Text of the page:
Summary of question
I've been getting ready to apply to grad school, and now I have good reasons for not doing so. My letter writers have already uploaded their letters. Basically, it's the last minute, and I'm changing my mind, and not applying. How do I (a) thank them, (b) tactfully tell them I'm not applying, and (c) ask that they still write me a letter next year or the following year?
For some months, I have been preparing to apply to graduate school. I have readied my test scores, research experience, and mostly finished my statements. It is December 1st, and I have already submitted some applications for fellowships. Over the past three weeks, I've sent emails for recommendation letters, which were uploaded by my recommenders (they were written last month, and the prior month). However one thing has happened this week: I realized that I had neglected to research the PhD students recently admitted to the programs to which I have applied. After doing so, I now understand that I am woefully under-prepared for graduate school relative to last year's cohort--even at my safety schools, which are around #50 on various popular ranking sites (I only mention rankings to demonstrate that I was not being overly arrogant in my school selection--though clearly, perhaps I was a little!).
Unfortunately, now, I have an even bigger problem: even if I got into a great grad school, I don't think I could rise to the occasion like everyone around me would, and would probably be very demoralized by this. After much deliberation, I am considering applying next year. Over this year, I will work part-time, attempt to gain experience through personal projects (I am in computer science, and have research ideas, so this is feasible) and teach myself more advanced subjects, and then apply to work in a lab, or apply for a research-based master's degree, in one or two years. I went to a relatively unknown school with few courses in my area of interest, so I think the time will be well spent and increase my confidence and knowledge. I don't think I'm falling prey to imposter syndrome, because, well, the major conference publications, master's degrees at elite universities, and impressive resumes of the PhD students at my safety schools are rather objective measures of my relative inexperience.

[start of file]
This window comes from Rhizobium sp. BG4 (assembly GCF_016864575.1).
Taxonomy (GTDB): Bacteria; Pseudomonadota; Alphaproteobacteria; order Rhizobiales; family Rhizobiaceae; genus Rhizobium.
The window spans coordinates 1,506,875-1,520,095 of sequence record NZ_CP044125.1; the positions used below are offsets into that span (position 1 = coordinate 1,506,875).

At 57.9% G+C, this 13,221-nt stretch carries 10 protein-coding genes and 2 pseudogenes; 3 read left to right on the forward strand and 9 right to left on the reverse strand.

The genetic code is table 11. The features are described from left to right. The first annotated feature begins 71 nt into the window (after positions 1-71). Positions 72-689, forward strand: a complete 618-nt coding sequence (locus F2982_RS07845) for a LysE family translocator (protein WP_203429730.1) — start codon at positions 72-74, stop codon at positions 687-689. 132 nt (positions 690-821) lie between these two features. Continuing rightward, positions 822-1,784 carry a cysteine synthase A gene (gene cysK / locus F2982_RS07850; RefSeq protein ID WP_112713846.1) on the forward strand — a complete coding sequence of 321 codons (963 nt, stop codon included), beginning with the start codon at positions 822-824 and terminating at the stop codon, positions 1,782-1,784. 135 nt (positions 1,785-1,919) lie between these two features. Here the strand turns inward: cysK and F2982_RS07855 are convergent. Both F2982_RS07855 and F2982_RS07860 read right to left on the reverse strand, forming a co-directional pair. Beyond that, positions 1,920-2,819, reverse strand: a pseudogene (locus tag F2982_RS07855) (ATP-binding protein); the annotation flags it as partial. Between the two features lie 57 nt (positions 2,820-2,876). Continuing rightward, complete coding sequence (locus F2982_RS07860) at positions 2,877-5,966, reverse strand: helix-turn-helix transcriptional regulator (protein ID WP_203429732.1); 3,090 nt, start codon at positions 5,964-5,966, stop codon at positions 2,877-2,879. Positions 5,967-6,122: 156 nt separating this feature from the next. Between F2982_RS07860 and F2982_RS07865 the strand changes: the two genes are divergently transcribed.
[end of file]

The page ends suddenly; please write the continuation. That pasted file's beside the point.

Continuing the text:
Here is my question: how can I tactfully notify my letter writers that I am planning on not applying, while still thanking them for their recommendation, and letting them know that I would still appreciate their letter when I apply next year or the year after that? And faculty, if you were in this position, how would you feel about the student? I really don't want to anger my recommenders. They're excellent, hard-working, wonderful people, and I already feel guilty that I might be letting them down.